Marah in the Mainsail – Bone Crown
Once I got used to the extremely gravelly vocals of Austin Durry, I found that I really enjoyed Marah in the Mainsail’s overall aesthetic on their first album, Thaumatrope. Apparently that was a concept album and I didn’t even realize it. Their follow-up is more obviously thematic, with the songs all being about various woodland creatures engaged in a fight for dominance. I love the presence of horns on a few of these tracks – they add a nice dimension to the band’s sound that makes some of the more “battle-oriented” songs feel especially urgent. One of my chief complaints about Thaumatrope was that they had a female vocalist in the band but didn’t seem quite sure how to use her for more than the occasional backing vocal and one track where she sang lead. Here, she plays more directly off of Austin, singing lead on a handful of tracks that feel like they have a reason to portray events from the point of view of a character that needs her voice instead of his. I have some minor issues with the production making some of the softer and eerier moments here difficult to appreciate when you’re not wearing headphones, but aside from that, this is a really solid listen. Throw The Decemberists, The Last Bison, and mewithoutYou into a blender, and you’d get something sorta like this, I guess.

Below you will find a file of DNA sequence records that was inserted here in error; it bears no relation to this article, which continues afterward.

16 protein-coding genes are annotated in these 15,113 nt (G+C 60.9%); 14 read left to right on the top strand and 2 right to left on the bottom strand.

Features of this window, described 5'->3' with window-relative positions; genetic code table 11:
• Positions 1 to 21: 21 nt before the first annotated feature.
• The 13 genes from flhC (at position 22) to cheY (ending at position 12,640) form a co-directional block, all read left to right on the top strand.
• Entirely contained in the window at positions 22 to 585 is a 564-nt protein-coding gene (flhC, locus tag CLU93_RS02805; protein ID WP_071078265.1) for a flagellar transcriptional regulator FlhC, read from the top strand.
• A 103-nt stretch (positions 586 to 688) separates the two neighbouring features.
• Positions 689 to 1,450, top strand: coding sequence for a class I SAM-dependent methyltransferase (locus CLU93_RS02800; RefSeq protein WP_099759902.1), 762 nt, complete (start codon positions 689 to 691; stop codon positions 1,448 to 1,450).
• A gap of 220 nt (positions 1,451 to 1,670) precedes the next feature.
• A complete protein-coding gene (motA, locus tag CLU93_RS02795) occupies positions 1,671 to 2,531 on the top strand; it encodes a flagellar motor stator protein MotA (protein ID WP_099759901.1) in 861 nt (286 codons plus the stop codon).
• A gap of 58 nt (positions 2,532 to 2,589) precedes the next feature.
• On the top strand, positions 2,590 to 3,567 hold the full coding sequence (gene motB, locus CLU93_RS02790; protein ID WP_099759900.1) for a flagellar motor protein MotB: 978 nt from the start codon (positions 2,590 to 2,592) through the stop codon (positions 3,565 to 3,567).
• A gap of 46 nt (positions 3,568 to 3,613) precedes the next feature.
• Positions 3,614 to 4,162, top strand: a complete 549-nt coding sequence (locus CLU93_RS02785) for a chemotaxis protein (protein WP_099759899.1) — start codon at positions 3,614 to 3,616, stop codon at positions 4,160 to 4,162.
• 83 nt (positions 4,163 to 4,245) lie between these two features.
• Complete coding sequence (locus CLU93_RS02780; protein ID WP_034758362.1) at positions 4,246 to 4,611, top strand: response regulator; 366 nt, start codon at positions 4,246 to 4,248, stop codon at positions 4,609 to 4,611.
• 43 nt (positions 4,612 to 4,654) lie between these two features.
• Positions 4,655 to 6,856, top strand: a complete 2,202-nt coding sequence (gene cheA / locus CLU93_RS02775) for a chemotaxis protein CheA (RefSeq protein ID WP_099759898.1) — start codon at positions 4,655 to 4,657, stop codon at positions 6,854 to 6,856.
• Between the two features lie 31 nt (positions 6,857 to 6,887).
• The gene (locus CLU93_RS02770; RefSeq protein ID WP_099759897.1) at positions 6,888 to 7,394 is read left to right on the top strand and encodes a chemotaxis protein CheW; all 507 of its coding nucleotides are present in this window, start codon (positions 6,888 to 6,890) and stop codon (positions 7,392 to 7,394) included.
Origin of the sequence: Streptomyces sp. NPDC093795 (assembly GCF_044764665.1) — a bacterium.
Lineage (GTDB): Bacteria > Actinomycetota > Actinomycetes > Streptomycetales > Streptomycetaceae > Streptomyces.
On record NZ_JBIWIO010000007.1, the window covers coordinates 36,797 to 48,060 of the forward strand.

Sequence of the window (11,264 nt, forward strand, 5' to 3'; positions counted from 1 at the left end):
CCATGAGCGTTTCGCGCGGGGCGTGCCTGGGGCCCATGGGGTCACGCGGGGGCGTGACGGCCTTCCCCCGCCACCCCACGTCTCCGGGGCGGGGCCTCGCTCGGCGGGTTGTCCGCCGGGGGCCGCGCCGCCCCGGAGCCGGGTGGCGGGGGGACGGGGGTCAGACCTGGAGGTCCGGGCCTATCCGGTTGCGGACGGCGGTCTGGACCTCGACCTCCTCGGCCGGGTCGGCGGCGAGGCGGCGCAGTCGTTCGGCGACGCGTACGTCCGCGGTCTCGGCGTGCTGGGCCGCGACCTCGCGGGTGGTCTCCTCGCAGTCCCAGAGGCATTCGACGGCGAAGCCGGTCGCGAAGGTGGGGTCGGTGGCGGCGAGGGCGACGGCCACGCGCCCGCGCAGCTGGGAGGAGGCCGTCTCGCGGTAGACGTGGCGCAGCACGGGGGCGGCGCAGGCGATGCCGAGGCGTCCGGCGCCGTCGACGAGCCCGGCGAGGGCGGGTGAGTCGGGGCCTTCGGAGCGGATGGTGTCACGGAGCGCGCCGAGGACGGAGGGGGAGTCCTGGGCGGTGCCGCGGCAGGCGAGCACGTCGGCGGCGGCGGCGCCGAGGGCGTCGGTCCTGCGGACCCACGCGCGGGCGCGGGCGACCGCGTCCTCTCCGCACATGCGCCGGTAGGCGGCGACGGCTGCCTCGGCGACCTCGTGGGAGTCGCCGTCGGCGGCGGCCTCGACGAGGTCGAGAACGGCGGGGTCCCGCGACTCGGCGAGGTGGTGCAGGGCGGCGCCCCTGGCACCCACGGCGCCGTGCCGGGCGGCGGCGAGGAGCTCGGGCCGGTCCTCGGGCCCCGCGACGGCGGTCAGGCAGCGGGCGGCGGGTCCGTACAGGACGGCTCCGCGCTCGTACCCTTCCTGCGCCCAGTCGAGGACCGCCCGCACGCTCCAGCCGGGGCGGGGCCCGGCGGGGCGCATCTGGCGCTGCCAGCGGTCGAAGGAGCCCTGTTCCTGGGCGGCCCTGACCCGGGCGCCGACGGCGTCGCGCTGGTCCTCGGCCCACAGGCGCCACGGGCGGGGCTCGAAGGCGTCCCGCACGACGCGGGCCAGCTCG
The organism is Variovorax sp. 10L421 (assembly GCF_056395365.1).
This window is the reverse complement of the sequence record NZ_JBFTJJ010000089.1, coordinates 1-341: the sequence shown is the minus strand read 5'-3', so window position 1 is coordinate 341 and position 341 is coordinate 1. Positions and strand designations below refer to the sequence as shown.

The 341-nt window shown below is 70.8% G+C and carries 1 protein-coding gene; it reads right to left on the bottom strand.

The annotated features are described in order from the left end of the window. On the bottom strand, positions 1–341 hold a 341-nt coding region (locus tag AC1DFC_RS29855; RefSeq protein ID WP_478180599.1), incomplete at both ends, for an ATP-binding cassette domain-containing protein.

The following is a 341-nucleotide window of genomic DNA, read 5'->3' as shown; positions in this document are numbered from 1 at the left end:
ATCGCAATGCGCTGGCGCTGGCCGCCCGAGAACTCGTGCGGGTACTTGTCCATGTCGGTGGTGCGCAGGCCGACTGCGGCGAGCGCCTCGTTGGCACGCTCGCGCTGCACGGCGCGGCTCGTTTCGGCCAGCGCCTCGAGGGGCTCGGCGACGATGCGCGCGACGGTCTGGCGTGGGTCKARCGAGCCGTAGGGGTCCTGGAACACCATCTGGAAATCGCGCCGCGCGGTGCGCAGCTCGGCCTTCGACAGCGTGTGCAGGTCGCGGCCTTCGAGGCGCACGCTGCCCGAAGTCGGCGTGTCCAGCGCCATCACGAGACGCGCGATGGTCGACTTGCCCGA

Passion Pit – Tremendous Sea of Love
I’m just gonna say this even if it might be an unpopular opinion: I liked Passion Pit a lot more during that brief window of time (basically their second album Gossamer) when they felt more like a band than a solo project. I can’t blame Michael Angelakos for following his muse, even if he had to let go of pretty much all of his bandmates to do it, and since I appreciate his honesty where issues such as mental health are concerned, I can’t make a convincing argument for why his music should continue to be more commercial and label-driven. As an artist, he’s better off doing what he wants to do without any artificial parameters placed on it. And I admire his decision to release an album largely made up of “first drafts” that he didn’t have to slave over in the studio forever and ever, available free of charge to an audience whose attention he cares about much more than he does their money. With that said, a lot of these songs are even more obnoxious and ineffectual than some of the tracks that were already pushing the limits of my patience on Kindred. You don’t go into a Passion Pit record without having a high level of tolerance for falsetto vocals and a wide array of neon-colored, high-pitched noises. I certainly understand that much by now. But on this one, where a number of the tracks are largely instrumental and based more around sampling than any conventional song structure, it’s an endurance test even for me, despite the album only being 35 minutes long. I can appreciate Angelakos as a man trying to work through personal struggles with his art, offering his life as an open book for anyone who might benefit from listening in. But as a musician, he gets on my last damn nerve.

Derek Webb – Fingers Crossed